NEWPORT BEACH — The opening night of the Newport Beach Film Festival, featuring the world premiere of "East Fifth Bliss," was marked by high-profile celebrities and a packed theater at the Edwards Big Newport Cinemas.
Actors Michael C. Hall and Peter Fonda were among the television and film celebrities who showed up for the red carpet gala for the film about an emotionally dysfunctional man who wants to travel, but has no money and no job, and finds himself involved in an odd relationship with a former classmate's daughter.
The movie premiered shortly after 7:30 p.m. at the theater near Fashion Island.
"I'm excited to see this movie in a room filled with over a thousand people on a big screen — that's a unique experience," Hall said. "To feel this collective excitement and energy is really gratifying."
Fonda, who plays Seymour Bliss in the film, said he was attracted to the project because it contained "a great script, a great cast and a great character."
"I get to act out my frustrations with my [character's] own son," Fonda said, adding that audiences should watch the film to learn more about both his onscreen and offscreen relationships.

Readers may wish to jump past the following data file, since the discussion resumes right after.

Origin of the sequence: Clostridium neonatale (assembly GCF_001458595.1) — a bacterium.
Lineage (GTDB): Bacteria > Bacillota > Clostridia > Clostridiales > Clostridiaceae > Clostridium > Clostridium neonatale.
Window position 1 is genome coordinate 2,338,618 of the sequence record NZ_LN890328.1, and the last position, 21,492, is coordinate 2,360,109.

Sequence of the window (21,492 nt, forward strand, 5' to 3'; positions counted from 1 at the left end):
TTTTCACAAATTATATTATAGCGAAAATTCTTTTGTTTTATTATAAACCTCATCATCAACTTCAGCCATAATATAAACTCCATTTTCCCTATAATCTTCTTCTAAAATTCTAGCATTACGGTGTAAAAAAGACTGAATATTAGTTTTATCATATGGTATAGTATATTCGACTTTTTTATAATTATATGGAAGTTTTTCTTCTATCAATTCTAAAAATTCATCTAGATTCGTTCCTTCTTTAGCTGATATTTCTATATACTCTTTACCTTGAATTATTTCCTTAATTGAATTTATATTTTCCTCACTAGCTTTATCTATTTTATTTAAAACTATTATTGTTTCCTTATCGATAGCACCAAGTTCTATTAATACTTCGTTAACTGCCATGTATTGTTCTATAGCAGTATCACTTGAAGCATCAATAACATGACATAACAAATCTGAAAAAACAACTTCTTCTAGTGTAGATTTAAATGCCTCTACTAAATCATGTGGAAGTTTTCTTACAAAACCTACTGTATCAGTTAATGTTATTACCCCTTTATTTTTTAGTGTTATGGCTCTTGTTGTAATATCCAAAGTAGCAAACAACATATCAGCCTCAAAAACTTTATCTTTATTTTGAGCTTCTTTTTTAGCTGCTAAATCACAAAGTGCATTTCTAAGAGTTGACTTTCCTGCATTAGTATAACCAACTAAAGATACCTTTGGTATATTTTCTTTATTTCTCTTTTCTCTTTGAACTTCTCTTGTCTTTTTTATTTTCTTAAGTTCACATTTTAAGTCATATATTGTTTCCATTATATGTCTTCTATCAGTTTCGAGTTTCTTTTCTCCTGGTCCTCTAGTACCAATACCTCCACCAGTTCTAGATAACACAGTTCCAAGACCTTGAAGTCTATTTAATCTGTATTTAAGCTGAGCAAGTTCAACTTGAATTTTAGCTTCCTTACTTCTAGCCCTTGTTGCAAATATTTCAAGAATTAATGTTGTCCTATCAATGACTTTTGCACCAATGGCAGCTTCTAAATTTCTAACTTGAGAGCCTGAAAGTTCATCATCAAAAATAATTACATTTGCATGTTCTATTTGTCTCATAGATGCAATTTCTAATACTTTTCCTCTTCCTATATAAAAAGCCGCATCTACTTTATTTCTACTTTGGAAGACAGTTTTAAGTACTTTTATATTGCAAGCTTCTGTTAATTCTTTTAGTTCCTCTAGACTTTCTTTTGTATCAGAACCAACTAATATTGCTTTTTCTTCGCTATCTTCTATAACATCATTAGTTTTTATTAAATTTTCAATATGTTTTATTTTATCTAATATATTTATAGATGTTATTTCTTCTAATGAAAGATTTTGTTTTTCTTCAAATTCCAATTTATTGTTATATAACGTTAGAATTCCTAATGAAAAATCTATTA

The screening was attended by many of the other directors and actors whose films would be shown in the coming days of the annual festival that runs through May 5.
Also in walking the red carpet was Tom Sizemore, who plays Leroy Lowe in "White Night," which screens at 5:15 p.m. Friday at the Starlight Triangle Square Cinemas in Costa Mesa.
The film has the "craziest premise," said Sizemore, about the drama that depicts a leader of the Ku Klux Klan who has to confront all his prejudices.
Other celebrities with films screening in the days following the opening night who were at the red carpet gala were Andy Hirsch, of "Fort McCoy," Robert Patrick, of "Good Day For It," Christopher McDonald, of "Balls to the Walls," Hal Ozsan, of "Peach Plum Pear."
Before the film screened, festival officials spoke on the death of former festival communications manager Saba Shirazi, who was killed in a car crash in San Diego in July. She was 32.
Officials noted her contributions to the festival and cheerful demeanor through her career with the film festival.
Festival co-founder Todd Quartararo told the Daily Pilot after Shirazi died that he would always remember "her big smile."
"She took her job very seriously," Quartararo said last July. "It's funny, on her job interview she mentioned, 'I like to work. I like to keep busy.' She was the consummate perfectionist. She did a phenomenal job."